• He or she may need to eat three times a day when they’re a small pup, but you can cut back to twice a day when they reach about 16 weeks old.

How to Puppy-Proof Their New Home

You can puppy-proof a home in the same way you would baby-proof it. Puppies, like little children, are curious and love to move around fast. Make sure your puppy will be protected from encounters with dangerous objects that are perfectly safe for older children and adults.

Take a tour through the premises and try to think like a puppy or a child—what will interest and attract them the most? Before your puppy arrives, remove any small, sharp, poisonous, and dangerous objects they may find intriguing.

  • Remember that dogs have a great sense of smell that helps them discover new and interesting items. You must put temptation out of reach, up high, behind latched doors, and into bins that can’t be knocked over. You may need childproof latches for low cupboards, especially if you keep toxic substances like cleaning products in them, or if you don’t want the contents strewn all over the floor.
  • Puppies like to chew and may decide to munch on exposed electrical cords. Put these out of their reach! Also, tie up cords from curtains and window blinds as pets can get tangled in them.
  • Small objects can cause a puppy to choke. Coins, jewelry, sewing equipment, yarn, dental floss, paper clips, fishing line and hooks, and small toys should all be hidden from their sight and kept off of the floor.
  • Use screens to shield your pet from fireplaces, heaters, and wood stoves, and remove toxic plants and decorations.
  • Take a tour through your yard as well, and look for dangerous objects, such as sharp nails, small pebbles, or any areas that you must restrict your pup from entering. Make sure paint, fertilizers, tools, and all toxic materials are safely stored away.

Protect Your Puppy’s Health

Any puppy that reaches 8 weeks of age should be checked up on by a veterinarian and given their first vaccinations. If your puppy was not checked over before you brought them home, make an appointment right away. Your new little friend will be given the necessary vaccinations and a nose-to-toes checkup. You will have an opportunity to ask any questions you have about their care, food, and training, and you can set them up with a regular vaccination schedule.

Your dog vet will be your lifesaver during this stage in their lives! They can guide you on the vaccinations your puppy will need and when it needs them. They will be immunized by its mother’s milk in the first few weeks, but this protection gradually disappears between 6 to 20 weeks of age.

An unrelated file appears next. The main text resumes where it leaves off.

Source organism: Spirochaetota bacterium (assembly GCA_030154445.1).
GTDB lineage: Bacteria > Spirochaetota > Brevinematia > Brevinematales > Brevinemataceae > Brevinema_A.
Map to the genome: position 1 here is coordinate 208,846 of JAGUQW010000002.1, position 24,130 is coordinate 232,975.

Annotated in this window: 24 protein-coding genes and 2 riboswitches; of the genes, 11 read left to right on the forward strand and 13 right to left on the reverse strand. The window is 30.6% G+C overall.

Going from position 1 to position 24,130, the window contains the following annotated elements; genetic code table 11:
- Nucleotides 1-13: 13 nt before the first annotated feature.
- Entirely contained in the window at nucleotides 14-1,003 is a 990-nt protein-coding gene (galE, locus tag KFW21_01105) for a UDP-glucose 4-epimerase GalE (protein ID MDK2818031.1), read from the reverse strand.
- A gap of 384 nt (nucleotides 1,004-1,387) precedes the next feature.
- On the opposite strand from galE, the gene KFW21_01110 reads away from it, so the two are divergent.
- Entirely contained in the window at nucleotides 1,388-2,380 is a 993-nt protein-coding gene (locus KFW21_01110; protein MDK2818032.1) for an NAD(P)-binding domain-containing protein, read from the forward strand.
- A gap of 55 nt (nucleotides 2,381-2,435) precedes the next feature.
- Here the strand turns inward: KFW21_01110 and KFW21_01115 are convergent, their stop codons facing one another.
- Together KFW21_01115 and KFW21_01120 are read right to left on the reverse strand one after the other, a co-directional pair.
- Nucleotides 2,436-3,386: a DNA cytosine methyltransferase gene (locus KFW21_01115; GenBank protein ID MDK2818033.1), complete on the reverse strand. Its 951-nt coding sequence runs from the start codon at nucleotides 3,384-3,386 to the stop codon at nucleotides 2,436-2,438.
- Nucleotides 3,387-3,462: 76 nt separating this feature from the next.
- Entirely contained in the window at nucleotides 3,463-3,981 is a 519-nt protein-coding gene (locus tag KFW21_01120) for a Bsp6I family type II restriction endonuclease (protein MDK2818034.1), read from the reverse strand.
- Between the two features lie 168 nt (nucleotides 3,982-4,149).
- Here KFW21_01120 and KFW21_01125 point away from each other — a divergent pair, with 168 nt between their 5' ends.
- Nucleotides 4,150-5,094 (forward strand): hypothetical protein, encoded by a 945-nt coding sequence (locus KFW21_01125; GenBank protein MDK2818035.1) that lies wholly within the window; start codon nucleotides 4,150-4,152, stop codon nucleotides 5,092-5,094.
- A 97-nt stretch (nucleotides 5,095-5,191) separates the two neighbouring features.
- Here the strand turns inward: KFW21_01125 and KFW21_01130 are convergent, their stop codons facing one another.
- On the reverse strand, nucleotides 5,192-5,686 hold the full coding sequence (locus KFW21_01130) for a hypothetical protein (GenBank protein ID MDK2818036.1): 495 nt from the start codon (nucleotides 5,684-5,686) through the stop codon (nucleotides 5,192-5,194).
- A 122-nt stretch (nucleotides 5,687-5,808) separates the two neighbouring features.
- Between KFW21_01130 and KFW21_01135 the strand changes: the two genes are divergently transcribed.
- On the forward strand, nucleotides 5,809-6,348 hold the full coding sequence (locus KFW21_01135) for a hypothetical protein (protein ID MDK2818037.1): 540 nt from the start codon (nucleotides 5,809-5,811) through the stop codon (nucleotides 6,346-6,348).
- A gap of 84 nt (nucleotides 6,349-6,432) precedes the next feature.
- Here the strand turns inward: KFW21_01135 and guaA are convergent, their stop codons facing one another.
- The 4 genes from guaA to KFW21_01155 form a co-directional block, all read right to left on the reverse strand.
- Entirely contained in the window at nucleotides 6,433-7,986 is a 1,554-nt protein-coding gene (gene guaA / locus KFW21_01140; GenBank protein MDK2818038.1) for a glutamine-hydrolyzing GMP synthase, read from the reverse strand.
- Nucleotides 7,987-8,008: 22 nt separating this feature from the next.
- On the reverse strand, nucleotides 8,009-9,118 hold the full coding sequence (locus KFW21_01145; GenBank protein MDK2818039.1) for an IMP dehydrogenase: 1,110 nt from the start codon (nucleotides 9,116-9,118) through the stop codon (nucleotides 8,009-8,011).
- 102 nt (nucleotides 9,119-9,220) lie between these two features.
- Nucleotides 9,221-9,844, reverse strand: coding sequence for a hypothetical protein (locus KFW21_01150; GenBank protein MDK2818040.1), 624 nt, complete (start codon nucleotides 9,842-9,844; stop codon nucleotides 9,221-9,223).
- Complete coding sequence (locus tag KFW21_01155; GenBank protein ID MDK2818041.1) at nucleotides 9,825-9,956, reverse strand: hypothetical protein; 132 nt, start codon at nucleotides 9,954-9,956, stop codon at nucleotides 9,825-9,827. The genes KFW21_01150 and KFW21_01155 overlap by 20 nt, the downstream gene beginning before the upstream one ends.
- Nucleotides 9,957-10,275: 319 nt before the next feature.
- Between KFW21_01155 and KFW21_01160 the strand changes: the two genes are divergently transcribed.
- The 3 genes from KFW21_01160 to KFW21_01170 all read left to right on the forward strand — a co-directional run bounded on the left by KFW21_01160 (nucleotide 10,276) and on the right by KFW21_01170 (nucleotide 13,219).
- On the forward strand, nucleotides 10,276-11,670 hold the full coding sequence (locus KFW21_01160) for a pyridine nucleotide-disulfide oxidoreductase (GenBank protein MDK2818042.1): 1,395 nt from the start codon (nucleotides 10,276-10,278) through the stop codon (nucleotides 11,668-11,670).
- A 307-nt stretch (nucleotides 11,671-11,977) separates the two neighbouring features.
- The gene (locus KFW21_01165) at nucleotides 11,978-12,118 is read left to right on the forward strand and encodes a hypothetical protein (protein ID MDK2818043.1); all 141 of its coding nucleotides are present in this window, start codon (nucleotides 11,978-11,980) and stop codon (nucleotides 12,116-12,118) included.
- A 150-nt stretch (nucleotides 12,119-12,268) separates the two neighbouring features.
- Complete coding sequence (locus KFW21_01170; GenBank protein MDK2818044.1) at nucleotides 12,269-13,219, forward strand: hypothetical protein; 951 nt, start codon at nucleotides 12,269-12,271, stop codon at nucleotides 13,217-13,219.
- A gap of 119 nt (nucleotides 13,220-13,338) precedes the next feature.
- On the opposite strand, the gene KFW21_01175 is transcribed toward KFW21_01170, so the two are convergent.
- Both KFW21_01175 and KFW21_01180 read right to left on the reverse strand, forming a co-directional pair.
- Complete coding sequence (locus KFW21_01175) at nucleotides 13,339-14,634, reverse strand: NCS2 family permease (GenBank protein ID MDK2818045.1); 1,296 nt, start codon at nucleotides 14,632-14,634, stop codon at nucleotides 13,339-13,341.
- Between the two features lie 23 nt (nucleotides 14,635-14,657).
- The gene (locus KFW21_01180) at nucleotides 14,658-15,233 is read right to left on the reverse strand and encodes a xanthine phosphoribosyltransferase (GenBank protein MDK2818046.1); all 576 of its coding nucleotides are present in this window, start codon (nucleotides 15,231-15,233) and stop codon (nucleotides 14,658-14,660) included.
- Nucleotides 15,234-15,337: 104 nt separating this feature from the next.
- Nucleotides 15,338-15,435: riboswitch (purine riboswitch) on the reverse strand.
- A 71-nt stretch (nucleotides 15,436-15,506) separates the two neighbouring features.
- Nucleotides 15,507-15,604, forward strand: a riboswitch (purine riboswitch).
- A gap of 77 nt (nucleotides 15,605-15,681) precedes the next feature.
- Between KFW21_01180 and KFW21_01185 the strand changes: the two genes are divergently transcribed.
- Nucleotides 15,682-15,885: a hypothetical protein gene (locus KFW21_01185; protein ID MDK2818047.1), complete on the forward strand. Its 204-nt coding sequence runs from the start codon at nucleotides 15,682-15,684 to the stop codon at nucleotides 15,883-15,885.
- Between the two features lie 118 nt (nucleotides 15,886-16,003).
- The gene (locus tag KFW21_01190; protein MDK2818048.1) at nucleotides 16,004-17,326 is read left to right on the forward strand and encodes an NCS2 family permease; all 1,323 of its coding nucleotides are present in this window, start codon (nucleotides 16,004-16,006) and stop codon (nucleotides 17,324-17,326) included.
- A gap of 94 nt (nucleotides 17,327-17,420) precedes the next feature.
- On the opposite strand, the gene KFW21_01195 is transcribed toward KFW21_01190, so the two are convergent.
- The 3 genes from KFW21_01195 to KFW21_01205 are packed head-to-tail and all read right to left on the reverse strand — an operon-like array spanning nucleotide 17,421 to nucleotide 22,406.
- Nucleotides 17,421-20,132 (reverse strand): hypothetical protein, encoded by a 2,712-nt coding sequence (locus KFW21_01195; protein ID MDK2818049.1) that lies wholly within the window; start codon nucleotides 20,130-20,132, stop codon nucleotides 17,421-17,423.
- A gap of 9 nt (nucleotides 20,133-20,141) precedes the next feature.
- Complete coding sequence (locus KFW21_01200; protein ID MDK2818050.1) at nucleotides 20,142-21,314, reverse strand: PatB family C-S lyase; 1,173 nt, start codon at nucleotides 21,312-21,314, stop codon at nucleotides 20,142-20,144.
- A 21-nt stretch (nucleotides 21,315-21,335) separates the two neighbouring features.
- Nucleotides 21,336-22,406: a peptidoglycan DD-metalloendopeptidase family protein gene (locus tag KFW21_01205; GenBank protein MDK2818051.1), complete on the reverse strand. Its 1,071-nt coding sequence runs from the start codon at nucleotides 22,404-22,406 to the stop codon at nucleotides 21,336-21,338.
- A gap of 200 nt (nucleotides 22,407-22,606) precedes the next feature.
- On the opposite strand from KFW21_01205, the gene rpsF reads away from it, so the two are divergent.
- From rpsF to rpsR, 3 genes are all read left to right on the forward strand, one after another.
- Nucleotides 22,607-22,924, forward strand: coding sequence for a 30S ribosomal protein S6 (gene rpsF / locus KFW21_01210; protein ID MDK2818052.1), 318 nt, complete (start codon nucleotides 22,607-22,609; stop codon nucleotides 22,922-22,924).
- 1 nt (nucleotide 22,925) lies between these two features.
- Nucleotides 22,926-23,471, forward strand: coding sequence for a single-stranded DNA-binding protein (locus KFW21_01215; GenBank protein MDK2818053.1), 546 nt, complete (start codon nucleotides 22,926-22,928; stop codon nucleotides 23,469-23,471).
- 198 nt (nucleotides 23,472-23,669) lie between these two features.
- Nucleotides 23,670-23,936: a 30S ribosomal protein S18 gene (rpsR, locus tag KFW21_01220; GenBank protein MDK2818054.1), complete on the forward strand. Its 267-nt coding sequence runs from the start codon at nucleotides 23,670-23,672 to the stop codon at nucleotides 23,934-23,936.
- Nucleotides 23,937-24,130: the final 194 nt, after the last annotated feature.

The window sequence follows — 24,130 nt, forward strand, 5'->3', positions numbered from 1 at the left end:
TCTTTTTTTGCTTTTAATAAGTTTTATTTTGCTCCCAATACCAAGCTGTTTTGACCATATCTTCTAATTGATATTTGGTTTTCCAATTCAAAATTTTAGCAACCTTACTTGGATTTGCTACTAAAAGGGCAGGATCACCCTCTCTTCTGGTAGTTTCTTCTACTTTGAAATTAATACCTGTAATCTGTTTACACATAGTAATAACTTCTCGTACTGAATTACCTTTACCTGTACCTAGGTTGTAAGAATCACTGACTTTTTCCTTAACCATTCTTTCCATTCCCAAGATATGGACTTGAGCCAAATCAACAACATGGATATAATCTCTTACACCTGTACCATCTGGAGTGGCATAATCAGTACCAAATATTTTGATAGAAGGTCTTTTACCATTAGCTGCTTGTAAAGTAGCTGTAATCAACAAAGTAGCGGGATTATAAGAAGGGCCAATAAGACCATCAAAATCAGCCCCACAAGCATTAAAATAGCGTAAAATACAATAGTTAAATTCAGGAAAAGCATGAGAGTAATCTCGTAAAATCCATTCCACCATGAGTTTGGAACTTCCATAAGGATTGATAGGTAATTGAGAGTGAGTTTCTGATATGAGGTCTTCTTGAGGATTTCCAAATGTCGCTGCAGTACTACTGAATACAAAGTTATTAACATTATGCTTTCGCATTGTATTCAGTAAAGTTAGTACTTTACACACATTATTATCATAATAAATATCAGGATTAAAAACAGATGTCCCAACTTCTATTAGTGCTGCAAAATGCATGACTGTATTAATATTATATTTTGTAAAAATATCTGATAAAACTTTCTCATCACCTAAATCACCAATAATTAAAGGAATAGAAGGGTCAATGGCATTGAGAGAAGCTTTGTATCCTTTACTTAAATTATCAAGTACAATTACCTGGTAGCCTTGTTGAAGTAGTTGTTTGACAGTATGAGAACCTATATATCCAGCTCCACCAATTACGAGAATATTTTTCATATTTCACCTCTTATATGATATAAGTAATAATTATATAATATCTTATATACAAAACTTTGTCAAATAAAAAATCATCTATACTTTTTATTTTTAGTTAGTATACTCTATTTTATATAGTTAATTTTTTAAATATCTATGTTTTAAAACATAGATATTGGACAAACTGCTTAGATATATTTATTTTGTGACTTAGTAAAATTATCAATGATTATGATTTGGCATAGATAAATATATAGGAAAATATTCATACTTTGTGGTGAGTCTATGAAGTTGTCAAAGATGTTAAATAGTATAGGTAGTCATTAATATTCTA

Essential puppy shots are:

  • 8 weeks, 12 weeks, and repeated at 16 weeks – distemper, canine hepatitis, parainfluenza, and parvovirus.
  • 12 weeks – Bordetella or kennel cough and leptospirosis.
  • 16 weeks – rabies, Lyme disease, and boosters for Bordetella and leptospirosis.

The need for other vaccinations will depend on your puppy’s risk factors, their new lifestyle, their breed, where you live, etc.

Puppies must also be protected against flea bites and it’s recommended they be de-wormed with each puppy booster, with regular checkups afterwards. Plan on taking your puppy to your vet for a checkup each year, at which time they can receive their annual vaccinations (again, what they will need will depend on their new lifestyle), nipping any problems in the bud.

Start Puppy’s Training Right Away

Establishing boundaries for your puppy should be full of positive experiences. Be careful not to be angry, impatient, or fearful while training or letting your puppy see you are upset with them or with anything that happens. Do your best to establish a routine, including playtime.

If you have the time and money, consider enrolling them in formal obedience training. Otherwise, you should teach them to obey simple commands such as sit, stay, come when their name is called, refraining from jumping on people, not biting people, and learning the meaning of “no”. It’s okay to give them a treat when he or she does what you ask!

When dealing with chewing problems at this stage, remember they are teething and needs something to safely chew on. Don’t remove whatever they have chosen unless you have something in your hand to make the switch to something more acceptable. Also, don’t give your puppy an old shoe to chew on or he or she will think any shoe is fine—including your most expensive footwear.

Make sure he or she sleeps in the place you have chosen so they don’t think there are options. Be consistent. Sleeping with a blanket that has been rubbed against their mother for the first few nights would be a great way to comfort them.

Most puppies have light coats that don’t shed; however, it’s a good idea to groom them regularly and to keep an eye out for any skin problems. Carefully brush their coat at regular intervals and inspect their feet, nails, mouth, and ears so they get used to being touched at an age when they’ll enjoy the attention.

Introduce your puppy slowly to visitors, other animals, and noises. Keep visitors to a minimum and carefully supervise their time spent with other animals so that the new social experiences are happy ones.

Let your puppy play in and out of their travelling crate so that trips to the vet are positive experiences too. Leave the door open, put a treat inside, and let them come and go until he or she is used to it and doesn’t fear it or mind being inside.

Congratulations on becoming a new puppy parent! Be sure to combine their health and safety care with providing lots of love and attention.

Did you miss out on part 1? Check out Puppy Care 101, Part 1: The First 0-8 Weeks.

Creative Commons Attribution: Permission is granted to repost this article in its entirety with credit to Hastings Veterinary Clinic and a clickable link back to this page.